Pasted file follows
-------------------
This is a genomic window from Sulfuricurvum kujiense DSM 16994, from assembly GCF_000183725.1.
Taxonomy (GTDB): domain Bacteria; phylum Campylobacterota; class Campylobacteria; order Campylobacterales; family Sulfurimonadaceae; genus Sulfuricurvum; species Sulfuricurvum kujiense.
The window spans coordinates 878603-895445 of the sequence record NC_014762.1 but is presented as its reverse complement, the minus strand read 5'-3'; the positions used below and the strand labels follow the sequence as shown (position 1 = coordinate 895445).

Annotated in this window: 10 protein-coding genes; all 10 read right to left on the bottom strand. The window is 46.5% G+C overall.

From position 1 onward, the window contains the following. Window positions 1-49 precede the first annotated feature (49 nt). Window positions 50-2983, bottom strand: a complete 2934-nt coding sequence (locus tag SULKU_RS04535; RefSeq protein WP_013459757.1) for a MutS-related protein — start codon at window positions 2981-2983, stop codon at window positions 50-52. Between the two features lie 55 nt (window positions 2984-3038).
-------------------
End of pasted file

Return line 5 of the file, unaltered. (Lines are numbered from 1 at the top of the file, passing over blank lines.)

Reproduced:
From position 1 onward, the window contains the following. Window positions 1-49 precede the first annotated feature (49 nt). Window positions 50-2983, bottom strand: a complete 2934-nt coding sequence (locus tag SULKU_RS04535; RefSeq protein WP_013459757.1) for a MutS-related protein — start codon at window positions 2981-2983, stop codon at window positions 50-52. Between the two features lie 55 nt (window positions 2984-3038).